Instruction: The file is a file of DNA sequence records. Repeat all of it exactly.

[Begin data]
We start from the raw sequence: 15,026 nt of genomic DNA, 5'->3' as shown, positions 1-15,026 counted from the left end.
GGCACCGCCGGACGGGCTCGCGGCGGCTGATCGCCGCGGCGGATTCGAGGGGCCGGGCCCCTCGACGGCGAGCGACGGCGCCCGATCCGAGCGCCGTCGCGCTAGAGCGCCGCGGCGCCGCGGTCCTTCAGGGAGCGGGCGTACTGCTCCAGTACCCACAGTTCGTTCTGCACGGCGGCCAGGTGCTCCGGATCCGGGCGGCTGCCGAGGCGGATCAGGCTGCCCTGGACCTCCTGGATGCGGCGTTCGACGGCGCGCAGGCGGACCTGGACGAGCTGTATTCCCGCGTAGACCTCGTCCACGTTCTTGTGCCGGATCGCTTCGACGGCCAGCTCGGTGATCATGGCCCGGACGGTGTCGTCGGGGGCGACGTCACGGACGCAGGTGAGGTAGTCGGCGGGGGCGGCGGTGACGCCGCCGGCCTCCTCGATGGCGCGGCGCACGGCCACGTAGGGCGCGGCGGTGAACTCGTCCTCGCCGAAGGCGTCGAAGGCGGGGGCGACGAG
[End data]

We start from the raw sequence: 15,026 nt of genomic DNA, 5'->3' as shown, positions 1-15,026 counted from the left end.
GGCACCGCCGGACGGGCTCGCGGCGGCTGATCGCCGCGGCGGATTCGAGGGGCCGGGCCCCTCGACGGCGAGCGACGGCGCCCGATCCGAGCGCCGTCGCGCTAGAGCGCCGCGGCGCCGCGGTCCTTCAGGGAGCGGGCGTACTGCTCCAGTACCCACAGTTCGTTCTGCACGGCGGCCAGGTGCTCCGGATCCGGGCGGCTGCCGAGGCGGATCAGGCTGCCCTGGACCTCCTGGATGCGGCGTTCGACGGCGCGCAGGCGGACCTGGACGAGCTGTATTCCCGCGTAGACCTCGTCCACGTTCTTGTGCCGGATCGCTTCGACGGCCAGCTCGGTGATCATGGCCCGGACGGTGTCGTCGGGGGCGACGTCACGGACGCAGGTGAGGTAGTCGGCGGGGGCGGCGGTGACGCCGCCGGCCTCCTCGATGGCGCGGCGCACGGCCACGTAGGGCGCGGCGGTGAACTCGTCCTCGCCGAAGGCGTCGAAGGCGGGGGCGACGAG